6. Key Terms
    7. Chapter Review
    8. Formula Review
    9. Practice
    10. Homework
    11. References
    12. Solutions
  8. 7 The Central Limit Theorem
    1. Introduction
    2. 7.1 The Central Limit Theorem for Sample Means (Averages)
    3. 7.2 The Central Limit Theorem for Sums
    4. 7.3 Using the Central Limit Theorem
    5. 7.4 Central Limit Theorem (Pocket Change)
    6. 7.5 Central Limit Theorem (Cookie Recipes)
    7. Key Terms
    8. Chapter Review
    9. Formula Review
    10. Practice
    11. Homework
    12. References
    13. Solutions
  9. 8 Confidence Intervals
    1. Introduction
    2. 8.1 A Single Population Mean using the Normal Distribution
    3. 8.2 A Single Population Mean using the Student t Distribution
    4. 8.3 A Population Proportion
    5. 8.4 Confidence Interval (Home Costs)
    6. 8.5 Confidence Interval (Place of Birth)
    7. 8.6 Confidence Interval (Women's Heights)
    8. Key Terms
    9. Chapter Review
    10. Formula Review
    11. Practice
    12. Homework
    13. References
    14. Solutions
  10. 9 Hypothesis Testing with One Sample
    1. Introduction
    2. 9.1 Null and Alternative Hypotheses
    3. 9.2 Outcomes and the Type I and Type II Errors
    4. 9.3 Distribution Needed for Hypothesis Testing
    5. 9.4 Rare Events, the Sample, Decision and Conclusion
    6. 9.5 Additional Information and Full Hypothesis Test Examples
    7. 9.6 Hypothesis Testing of a Single Mean and Single Proportion
    8. Key Terms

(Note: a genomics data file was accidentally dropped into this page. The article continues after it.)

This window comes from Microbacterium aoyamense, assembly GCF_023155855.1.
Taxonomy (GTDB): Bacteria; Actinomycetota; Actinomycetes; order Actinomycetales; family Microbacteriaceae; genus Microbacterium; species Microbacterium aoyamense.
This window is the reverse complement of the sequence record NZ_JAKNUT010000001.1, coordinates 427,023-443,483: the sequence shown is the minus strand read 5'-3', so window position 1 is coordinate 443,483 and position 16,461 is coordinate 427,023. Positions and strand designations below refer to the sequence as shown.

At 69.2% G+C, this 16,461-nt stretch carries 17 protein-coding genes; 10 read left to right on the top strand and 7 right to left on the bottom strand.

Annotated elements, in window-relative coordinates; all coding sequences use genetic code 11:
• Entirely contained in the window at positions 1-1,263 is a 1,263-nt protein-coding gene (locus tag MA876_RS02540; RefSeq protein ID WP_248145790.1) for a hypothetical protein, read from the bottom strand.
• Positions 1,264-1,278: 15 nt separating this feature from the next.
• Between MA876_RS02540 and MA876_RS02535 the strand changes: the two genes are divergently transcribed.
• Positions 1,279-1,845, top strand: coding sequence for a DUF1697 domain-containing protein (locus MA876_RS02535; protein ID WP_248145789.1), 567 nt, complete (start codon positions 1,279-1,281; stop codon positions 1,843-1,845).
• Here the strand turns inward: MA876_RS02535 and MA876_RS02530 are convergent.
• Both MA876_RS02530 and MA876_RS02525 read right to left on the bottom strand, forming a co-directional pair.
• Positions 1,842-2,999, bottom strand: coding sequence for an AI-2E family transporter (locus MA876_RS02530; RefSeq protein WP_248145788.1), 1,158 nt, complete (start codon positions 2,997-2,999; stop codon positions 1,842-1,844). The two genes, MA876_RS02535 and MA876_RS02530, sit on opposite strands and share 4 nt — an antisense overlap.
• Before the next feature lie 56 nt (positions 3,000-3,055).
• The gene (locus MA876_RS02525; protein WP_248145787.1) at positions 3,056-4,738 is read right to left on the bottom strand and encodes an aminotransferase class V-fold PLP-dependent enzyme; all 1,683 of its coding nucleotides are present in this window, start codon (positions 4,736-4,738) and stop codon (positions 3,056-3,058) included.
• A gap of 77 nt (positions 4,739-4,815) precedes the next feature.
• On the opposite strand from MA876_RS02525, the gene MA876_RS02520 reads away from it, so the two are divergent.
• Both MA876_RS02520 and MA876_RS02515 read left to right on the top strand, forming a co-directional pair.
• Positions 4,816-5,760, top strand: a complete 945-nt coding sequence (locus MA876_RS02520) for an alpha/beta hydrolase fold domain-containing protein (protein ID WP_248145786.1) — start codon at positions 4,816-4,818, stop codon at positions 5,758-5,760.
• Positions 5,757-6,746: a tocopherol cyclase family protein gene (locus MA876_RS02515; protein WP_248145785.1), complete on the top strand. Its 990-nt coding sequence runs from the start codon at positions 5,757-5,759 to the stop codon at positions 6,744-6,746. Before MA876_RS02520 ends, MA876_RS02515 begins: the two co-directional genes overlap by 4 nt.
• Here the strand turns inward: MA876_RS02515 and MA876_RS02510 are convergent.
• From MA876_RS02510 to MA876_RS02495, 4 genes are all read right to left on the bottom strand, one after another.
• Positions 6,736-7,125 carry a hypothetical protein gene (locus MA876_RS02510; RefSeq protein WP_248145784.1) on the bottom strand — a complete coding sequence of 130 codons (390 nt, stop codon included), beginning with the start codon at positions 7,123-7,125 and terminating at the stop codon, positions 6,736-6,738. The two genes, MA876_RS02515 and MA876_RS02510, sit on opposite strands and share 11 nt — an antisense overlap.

9. Chapter Review
    10. Formula Review
    11. Practice
    12. Homework
    13. References
    14. Solutions
  11. 10 Hypothesis Testing with Two Samples
    1. Introduction
    2. 10.1 Two Population Means with Unknown Standard Deviations
    3. 10.2 Two Population Means with Known Standard Deviations
    4. 10.3 Comparing Two Independent Population Proportions
    5. 10.4 Matched or Paired Samples
    6. 10.5 Hypothesis Testing for Two Means and Two Proportions
    7. Key Terms
    8. Chapter Review
    9. Formula Review
    10. Practice
    11. Homework
    12. Bringing It Together: Homework
    13. References
    14. Solutions
  12. 11 The Chi-Square Distribution
    1. Introduction
    2. 11.1 Facts About the Chi-Square Distribution
    3. 11.2 Goodness-of-Fit Test
    4. 11.3 Test of Independence
    5. 11.4 Test for Homogeneity
    6. 11.5 Comparison of the Chi-Square Tests
    7. 11.6 Test of a Single Variance
    8. 11.7 Lab 1: Chi-Square Goodness-of-Fit
    9. 11.8 Lab 2: Chi-Square Test of Independence
    10. Key Terms
    11. Chapter Review
    12. Formula Review
    13. Practice
    14. Homework
    15. Bringing It Together: Homework
    16. References
    17. Solutions
  13. 12 Linear Regression and Correlation
    1. Introduction